Truckers rank most likely to be obese in occupational survey

| January 21, 2014

truck driverWashington researchers have found obesity rates vary significantly by occupation, with truckers having the highest prevalence at 39 percent.

The study analyzed Body Mass Index data of almost 38,000 employees statewide in 28 occupational categories for odd years between 2003-2009. The statistics were taken from annual survey of employees ages 18-64 and included BMI, a measurement of body fat that takes height and weight into account.

Twenty-five percent of the Washington employees were considered obese, compared to the national average of 27 percent.


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Physicians, veterinarians and other health care diagnosticians ranked the lowest among the categories at 12 percent, according to David Bonauto of the Washington State Department of Labor and Industries. Bonauto and other researchers reported their findings in this month’s Preventing Chronic Disease, the journal of the U.S. Centers for Disease Control and Prevention.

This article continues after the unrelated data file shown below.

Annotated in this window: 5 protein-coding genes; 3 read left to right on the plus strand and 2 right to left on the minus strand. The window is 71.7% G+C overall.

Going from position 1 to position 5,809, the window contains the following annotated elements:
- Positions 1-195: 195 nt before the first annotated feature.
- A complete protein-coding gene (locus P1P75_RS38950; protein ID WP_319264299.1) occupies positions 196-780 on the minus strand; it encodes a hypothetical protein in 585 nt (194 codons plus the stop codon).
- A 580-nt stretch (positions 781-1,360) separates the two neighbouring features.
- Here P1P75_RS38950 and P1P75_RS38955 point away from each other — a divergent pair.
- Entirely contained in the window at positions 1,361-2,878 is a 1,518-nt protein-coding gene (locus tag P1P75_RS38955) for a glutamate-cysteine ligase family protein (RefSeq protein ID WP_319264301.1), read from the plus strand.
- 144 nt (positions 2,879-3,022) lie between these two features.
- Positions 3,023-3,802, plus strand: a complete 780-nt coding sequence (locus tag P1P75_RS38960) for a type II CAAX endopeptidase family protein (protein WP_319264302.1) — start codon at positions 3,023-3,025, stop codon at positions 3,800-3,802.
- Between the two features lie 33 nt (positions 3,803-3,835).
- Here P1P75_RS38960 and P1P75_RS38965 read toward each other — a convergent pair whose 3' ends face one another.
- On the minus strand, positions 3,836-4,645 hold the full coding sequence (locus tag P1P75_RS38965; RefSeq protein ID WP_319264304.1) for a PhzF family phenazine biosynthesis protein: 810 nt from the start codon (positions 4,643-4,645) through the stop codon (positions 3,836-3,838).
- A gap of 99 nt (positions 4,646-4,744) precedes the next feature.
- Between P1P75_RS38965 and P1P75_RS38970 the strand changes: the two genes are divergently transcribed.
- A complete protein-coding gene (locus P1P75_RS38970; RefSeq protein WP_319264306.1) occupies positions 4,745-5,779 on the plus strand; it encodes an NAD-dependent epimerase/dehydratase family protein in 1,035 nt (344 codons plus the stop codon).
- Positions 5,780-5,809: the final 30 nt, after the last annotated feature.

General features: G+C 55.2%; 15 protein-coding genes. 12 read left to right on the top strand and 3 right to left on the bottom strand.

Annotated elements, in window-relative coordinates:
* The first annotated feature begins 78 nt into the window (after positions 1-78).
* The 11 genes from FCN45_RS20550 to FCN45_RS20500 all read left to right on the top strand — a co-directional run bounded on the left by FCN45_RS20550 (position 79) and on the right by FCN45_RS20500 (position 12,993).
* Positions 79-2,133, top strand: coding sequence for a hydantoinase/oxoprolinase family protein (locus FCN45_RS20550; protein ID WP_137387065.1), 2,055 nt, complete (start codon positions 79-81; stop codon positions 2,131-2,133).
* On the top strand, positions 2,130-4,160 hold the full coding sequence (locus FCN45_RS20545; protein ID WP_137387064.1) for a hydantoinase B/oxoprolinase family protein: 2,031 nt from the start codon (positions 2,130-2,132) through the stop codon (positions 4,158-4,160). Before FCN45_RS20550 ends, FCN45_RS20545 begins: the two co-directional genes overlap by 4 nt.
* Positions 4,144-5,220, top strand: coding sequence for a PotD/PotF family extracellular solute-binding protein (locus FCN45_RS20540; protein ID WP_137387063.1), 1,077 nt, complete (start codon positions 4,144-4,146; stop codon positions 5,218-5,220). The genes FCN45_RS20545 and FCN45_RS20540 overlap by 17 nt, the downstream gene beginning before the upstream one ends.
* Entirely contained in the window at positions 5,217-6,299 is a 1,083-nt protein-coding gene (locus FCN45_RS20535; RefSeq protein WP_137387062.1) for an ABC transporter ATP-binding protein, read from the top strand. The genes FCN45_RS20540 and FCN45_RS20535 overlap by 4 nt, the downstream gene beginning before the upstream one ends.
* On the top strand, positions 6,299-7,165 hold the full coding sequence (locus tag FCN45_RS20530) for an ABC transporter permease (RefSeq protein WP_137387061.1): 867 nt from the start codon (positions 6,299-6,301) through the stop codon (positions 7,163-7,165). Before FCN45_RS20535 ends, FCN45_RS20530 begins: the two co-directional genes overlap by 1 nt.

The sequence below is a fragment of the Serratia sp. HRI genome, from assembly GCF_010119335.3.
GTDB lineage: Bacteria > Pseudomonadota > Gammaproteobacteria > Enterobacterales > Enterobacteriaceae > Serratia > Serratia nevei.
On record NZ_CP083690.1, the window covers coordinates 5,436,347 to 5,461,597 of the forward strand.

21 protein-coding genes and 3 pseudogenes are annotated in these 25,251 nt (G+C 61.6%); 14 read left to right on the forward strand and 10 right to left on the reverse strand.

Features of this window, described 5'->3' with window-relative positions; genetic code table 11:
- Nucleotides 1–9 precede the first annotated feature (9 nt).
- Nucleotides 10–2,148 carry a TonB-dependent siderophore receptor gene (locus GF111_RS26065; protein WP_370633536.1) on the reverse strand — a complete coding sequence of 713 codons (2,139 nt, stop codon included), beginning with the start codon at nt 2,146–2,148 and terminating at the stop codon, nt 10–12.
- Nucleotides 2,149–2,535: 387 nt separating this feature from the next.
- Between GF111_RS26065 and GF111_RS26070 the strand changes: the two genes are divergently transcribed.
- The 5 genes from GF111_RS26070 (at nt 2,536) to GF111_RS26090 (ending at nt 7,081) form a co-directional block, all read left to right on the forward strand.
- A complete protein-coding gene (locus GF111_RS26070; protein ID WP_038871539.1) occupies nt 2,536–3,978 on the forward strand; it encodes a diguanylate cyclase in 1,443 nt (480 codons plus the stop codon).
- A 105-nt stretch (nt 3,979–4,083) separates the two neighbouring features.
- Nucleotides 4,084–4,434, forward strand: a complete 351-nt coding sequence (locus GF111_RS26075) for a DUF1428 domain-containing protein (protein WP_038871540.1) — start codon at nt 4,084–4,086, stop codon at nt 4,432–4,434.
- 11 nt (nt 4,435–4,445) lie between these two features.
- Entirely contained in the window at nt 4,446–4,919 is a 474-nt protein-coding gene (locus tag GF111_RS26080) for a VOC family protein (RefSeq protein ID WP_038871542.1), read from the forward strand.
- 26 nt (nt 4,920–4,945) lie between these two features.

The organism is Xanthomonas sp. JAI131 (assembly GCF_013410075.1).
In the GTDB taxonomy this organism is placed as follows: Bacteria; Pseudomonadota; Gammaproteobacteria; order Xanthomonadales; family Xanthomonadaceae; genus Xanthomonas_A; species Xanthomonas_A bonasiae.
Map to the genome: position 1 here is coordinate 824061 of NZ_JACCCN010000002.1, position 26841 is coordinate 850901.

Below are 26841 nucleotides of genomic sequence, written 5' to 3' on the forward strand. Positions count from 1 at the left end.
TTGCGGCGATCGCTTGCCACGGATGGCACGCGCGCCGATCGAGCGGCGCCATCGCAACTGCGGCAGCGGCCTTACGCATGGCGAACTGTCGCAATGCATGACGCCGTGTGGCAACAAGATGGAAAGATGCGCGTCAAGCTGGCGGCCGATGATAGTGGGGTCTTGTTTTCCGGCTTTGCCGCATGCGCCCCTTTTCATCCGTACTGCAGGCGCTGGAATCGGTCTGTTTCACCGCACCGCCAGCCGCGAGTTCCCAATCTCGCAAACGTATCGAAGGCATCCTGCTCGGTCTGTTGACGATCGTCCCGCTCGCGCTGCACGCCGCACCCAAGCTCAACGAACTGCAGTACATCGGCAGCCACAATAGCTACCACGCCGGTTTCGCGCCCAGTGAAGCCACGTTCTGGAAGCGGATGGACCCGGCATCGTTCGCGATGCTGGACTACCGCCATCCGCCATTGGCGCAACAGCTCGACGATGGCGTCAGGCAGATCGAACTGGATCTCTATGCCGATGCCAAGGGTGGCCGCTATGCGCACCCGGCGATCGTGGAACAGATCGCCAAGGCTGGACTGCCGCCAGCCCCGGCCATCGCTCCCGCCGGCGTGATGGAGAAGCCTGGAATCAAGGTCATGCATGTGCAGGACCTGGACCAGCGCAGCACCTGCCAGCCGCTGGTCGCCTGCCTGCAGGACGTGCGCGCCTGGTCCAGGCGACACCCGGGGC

After truckers, 38 percent of transporting and moving material employees and 33 percent of police, firefighters and other protective-service workers were considered obese.

Following that were cleaning and building service occupations (30 percent), mechanics and repair persons (29 percent); administrative and clerical personnel (28 percent); salespeople (25 percent); and executives and managers (24 percent). 

Other studies have reported a higher obesity rate for truckers.

 This month, the American Journal of Industrial Medicine published the “National Survey of U.S. Long-Haul Truck Driver Health and Injury, ” which indicated 69 percent of drivers surveyed were obese. That’s echoes a 2007 study published The Journal of the American Dietetic Association indicating 66 percent of truckers were obese.


  • Andrea Sitler PhD DsC

    When you are stuck behind a wheel all day and all night; you tend to gain weight. You eat to stay awake or you smoke. Most drivers are run to the point of breaking just to make a living. An industry revamp could help this issue. Let drivers make a decent wage. Engage shippers and receivers for realistic schedules and time tables. Until trucking can become a business with “normal” hours of some sort (at least work the same “shift” instead of all around the clock); a driver rarely has time to do anything but shower, eat and drive. Not always is there shower time with 3 hr lines at many truck stops. Yes, we each need to be responsible for our own bodies but a little help from the industry would not kill any one. strives to maintain an open forum for reader opinions. Click here to read our comment policy.